And, to an extent, American society has tried to make up for these indiscretions through film and media. Some Westerns such as The Searchers attempted to make the idea of miscegenation between Native Americans and Caucasians more palatable for society and hoped to show discrimination against tribes as a thing of the past. Also, in the 1970’s, the Keep America Beautiful campaign utilized The Crying Indian as a way to show Americans the downside of littering. But with all things aside, both forms of media exploited the bloodthirsty and noble savage institutions. Why can’t media portray Native Americans like they do Caucasians, as limitless beings?

One of the few accurate portrayals of Native Americans in film is in Smoke Signals. The film follows young Victor and his friend Thomas, two Coeur D’Alene Indians, as he comes to terms with his father’s death. But what is underneath the surface of the film is the idea of reconciliation with the past; the idea that sons can mend what fathers have broken.

And I believe that idea is the solution to all of this uproar with American sports teams like the Redskins. By using a person or race as a mascot, you are reducing them to the status of an animal- considering that is what most mascots are. We have done away with most logos that marginalize African Americans, so what is different about the Native Americans? And as the Washington Redskins prepare for the appeals court in order to protect their patent on their mascot, I hope people keep in mind the fact that this racial slur is a commonality of the past. As the present and future of society, it is vital to be culturally sensitive and to fix what social issues past civilizations threw to the wayside.

Image: Business Insider

 

CultureTravel

Recently elected Prime Minister Narendra Modi made a speech about India launching a very cost-effective piece of space technology. Last November, India was the first Asian country to launch a spacecraft to Mars, putting itself in first place in the red race. If that mission is successful, India will be a part of a small group of countries to have successfully reached and explored Mars.

Modi proudly says, “Our scientists have shown the world a new paradigm of frugal engineering and the power of imagination.” This spacecraft and the mission all come at an extremely cheap price: 4.5 billion rupees, or $75 million. Modi even claims that this project costs less than the budget of the Hollywood movie Gravity.

The new Indian Prime Minister wants to also hold a meeting with neighboring South Asian countries that are a part of the South Asia Association for Regional Cooperation (SAARC) to discuss how the freshly launched satellite is “a gift from India,” as Modi claims it to be with quite the zeal. He hopes for the amelioration among the nations of South Asia, as he wants them to also be an integral part in the world’s limelight.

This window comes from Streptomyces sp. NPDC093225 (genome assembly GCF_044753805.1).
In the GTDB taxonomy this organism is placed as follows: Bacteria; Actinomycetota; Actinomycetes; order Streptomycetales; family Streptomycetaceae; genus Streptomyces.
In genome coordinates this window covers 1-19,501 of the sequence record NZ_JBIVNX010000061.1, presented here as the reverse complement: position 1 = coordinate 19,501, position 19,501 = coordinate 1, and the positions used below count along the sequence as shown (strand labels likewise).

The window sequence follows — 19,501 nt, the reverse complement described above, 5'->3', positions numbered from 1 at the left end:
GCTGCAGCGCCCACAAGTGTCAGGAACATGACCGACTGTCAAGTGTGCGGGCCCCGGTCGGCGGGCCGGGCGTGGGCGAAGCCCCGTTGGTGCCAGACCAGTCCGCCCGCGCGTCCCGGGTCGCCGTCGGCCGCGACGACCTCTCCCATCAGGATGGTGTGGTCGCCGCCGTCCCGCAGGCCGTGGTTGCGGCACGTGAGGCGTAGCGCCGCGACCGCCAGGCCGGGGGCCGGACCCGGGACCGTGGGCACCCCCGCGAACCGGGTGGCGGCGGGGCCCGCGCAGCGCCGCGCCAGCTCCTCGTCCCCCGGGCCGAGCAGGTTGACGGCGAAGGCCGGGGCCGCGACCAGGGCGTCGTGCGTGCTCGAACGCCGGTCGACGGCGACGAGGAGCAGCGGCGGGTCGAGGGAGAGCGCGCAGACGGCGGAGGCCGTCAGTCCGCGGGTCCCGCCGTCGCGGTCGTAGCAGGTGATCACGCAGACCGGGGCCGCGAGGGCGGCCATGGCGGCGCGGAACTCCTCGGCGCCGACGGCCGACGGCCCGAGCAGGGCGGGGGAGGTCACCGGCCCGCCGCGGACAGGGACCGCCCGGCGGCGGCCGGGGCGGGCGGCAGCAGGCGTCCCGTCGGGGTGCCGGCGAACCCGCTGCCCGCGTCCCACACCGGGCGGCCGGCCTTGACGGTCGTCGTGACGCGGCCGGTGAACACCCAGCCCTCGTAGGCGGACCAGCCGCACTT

Along with many accolades, the Indian government has faced some rebuke. India is a country that is filled with problems: poverty, disease, lack of sanitation, etc. India also dangles on one of the longest economic slowdowns it has ever faced. Should the government really be focusing on improving its space program over trying to combat the domestic and social issues ostensibly present?

Despite the criticism, Modi claims that space technology can offer quite a few uses and can become “an integral part of our daily life today.” India celebrates its leap in space science and hopes for a bright future in the field. But what do you think about advances in space technology? Would you consider joining this innovative field? How do you feel about the exploration of Mars? We want to know what the youth’s view of space exploration and technology is, as this is a blossoming field with vast job opportunities.

Image: NASA

CultureEducation

Have you ever shared something online that you regretted immediately? Maybe it was a picture, status, or comment to a friend. In this day and age, it’s so easy to click ‘Upload’ and ‘Share,’ and sometimes the consequences might not be pretty. If you are someone who has uploaded and regretted, you’ll be interested in knowing that actions are being made by California legislators to give minors the legal right to undo and erase their online mistakes. Some sites might allow users under the age of 18 to erase statuses, pictures, tweets, and other shared content.

According to The New York Times, there has been a lot of debate over how to protect children and their privacy online. Is the Web even worth trying to manage? In the attempt to protect children, a law trying to control the Internet could unintentionally put kids at risk if more personal information is required, such as if the users are indeed under the age of 18 and if the users live in California (since it is a California bill). There are pros and cons to both sides, and determining how to protect online identity is a complicated but important topic.

Would you want to be able to erase your online mistakes?